This is the time of year that state legislatures all across the nation are conveining and considering legislation. There are still states that are entertaining constitutional amendments banning same-sex marriage, while others are considering progressive initiatives that would insure equal rights in the workplace and other areas of society and establish harsher penalties for hate crimes committed against GLBT people.

My point is that this is the time for the GLBT community and its allies to stand up and have their voices heard. There are many state and local organizations that adovcate for GLBT issues like the one in my home state, Equality Maryland, which will have their annual lobby day in the state capitol of Annapolis on February 12.

I participated in last year's event, the first time I had ever done anything like that. I was proud to represent a cause I deeply believe in and will do so again next month.

I believe you 'll feel the same way if you join the voices speaking out for equality.

January 23, 2007

Connecticut Newspaper Comes Out For Same-Sex Marriage

The Hartford Courant, the most influential newspaper in Connecticut, has published an editorial taking a very strong stance in favor of legalizing same-sex marriage. Here is an excerpt:

Connecticut can be proud that it took a step toward ending this discrimination by granting gay and lesbian couples the right to form civil unions, the first state to do so without pressure from the courts. Now, it is time to continue the conversation with a goal of making same-sex marriage a reality.

The editorial makes the case for the significance of the difference between a civil union and marriage. Mirroring the way a lot of folks in New Jersey felt following the recent legalization of civil unions in that state, the Courant points out how a civil union is somewhat of a second class version of marriage. The newspaper states, and I wholeheartedly agree, that GLBT people deserve to stand with their heterosexual counterparts and enjoy the fullness of marriage in every aspect.

January 22, 2007

"Whose Side Is God On, Anyway?"

This is a theme I post on periodically, but I don't think it can be emphasized often enough. In recent years, the religious right has hammered home their version of what God wants our society and laws to be and condemning as ungodly any people who hold different views.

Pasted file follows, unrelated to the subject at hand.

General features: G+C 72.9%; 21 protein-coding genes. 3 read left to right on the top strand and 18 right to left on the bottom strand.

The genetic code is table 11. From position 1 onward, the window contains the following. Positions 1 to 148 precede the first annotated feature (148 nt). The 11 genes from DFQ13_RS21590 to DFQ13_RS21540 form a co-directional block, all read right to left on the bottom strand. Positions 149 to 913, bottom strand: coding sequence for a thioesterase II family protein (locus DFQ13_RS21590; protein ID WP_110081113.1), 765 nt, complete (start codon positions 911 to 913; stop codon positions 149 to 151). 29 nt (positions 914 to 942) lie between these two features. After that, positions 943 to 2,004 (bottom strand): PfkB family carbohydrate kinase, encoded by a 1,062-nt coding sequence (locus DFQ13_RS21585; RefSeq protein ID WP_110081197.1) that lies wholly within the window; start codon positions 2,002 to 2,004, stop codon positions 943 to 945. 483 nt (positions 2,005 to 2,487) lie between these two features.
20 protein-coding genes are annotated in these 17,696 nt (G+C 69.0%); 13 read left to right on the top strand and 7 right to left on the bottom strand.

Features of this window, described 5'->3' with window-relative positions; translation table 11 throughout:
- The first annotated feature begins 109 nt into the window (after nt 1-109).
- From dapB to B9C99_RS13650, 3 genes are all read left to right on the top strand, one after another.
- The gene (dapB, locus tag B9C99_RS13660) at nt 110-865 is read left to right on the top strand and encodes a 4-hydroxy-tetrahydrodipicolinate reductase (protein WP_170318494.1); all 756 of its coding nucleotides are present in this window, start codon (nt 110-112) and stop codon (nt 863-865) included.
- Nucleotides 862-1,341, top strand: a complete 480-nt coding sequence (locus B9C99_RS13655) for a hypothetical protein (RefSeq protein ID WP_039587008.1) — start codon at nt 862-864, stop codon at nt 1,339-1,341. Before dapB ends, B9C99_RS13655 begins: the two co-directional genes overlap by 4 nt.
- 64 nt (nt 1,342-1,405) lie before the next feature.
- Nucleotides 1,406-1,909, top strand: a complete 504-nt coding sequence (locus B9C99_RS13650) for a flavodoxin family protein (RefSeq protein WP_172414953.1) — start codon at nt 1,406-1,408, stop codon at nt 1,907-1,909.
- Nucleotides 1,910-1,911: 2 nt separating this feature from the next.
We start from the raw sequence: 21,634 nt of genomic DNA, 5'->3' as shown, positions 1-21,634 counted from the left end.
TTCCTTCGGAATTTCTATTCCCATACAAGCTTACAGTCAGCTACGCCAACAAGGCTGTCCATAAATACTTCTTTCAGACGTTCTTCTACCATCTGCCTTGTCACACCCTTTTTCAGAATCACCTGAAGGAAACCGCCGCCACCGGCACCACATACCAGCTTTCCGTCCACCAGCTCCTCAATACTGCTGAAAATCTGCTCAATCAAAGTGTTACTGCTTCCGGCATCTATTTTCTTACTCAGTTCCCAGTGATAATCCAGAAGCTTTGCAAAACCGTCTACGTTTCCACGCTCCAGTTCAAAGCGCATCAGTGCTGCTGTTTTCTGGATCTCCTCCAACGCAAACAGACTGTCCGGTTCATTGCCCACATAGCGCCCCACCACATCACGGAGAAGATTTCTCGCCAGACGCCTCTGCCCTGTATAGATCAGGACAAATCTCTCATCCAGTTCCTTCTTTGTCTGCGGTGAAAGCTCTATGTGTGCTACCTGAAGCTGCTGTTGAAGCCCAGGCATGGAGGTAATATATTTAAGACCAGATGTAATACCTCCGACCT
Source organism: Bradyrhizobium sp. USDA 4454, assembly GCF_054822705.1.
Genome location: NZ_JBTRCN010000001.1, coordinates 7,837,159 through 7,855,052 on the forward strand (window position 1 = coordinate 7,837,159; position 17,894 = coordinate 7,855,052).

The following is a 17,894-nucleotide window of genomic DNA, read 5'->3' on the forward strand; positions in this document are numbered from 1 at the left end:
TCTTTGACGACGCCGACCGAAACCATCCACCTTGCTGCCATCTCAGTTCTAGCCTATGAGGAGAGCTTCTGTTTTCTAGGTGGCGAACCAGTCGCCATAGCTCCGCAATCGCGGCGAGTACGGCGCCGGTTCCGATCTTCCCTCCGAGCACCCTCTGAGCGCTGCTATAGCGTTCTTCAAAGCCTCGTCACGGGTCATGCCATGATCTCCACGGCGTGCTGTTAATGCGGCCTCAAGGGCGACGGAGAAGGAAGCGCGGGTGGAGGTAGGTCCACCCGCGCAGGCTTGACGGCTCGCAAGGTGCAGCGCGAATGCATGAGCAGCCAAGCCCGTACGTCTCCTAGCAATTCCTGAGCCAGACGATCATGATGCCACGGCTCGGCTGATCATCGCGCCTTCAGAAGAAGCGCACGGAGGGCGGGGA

An editorial in the Milwaukee Journal-Sentinel written by O. Ricardo Pimentel questions that approach:

Let's see. When God is on your side, who precisely is on the other side? See what I mean?

Implicit in these circumstances is that the other side is anti-God, though there are thankfully those in the faith movements who have far more ecumenical views about this.

My own view is that the Bible is a handy tool if it is viewed in the context of what in it is contingent and what is coherent.

In other words, stoning adulterers and a host of other practices and beliefs were contingent on a set of circumstances in a distinct culture and historical period.

No one is advocating we do these things today.

But virtues like kindness, charity, peace and justice are coherent throughout the Bible, not limited to any particular culture or era.

There's more good stuff in the column, including the concept of making value decisions with an open mind.

Now there's an idea that is timeless.

January 21, 2007

Same-Sex Unions NOT Destroying Marriage in Canada

Don't take my word for it, though. This report provided by Equal Marriage Canada has the statistics that show the institution of marriage is STRONGER, not weaker, since same-sex marriages were legalized in that nation. The conclusion is:

Rather than undermining marriage as opponents of equality make in their extreme and bizarre hysteria, the arrival of gays and lesbians, and their children, in the institute has given a new breath of life to what would have been an otherwise diminished year in Canada for marriage.

That's worth keeping in mind the next time you hear a dose of the right-wing hysteria in this nation about how same-sex marriage in the United States.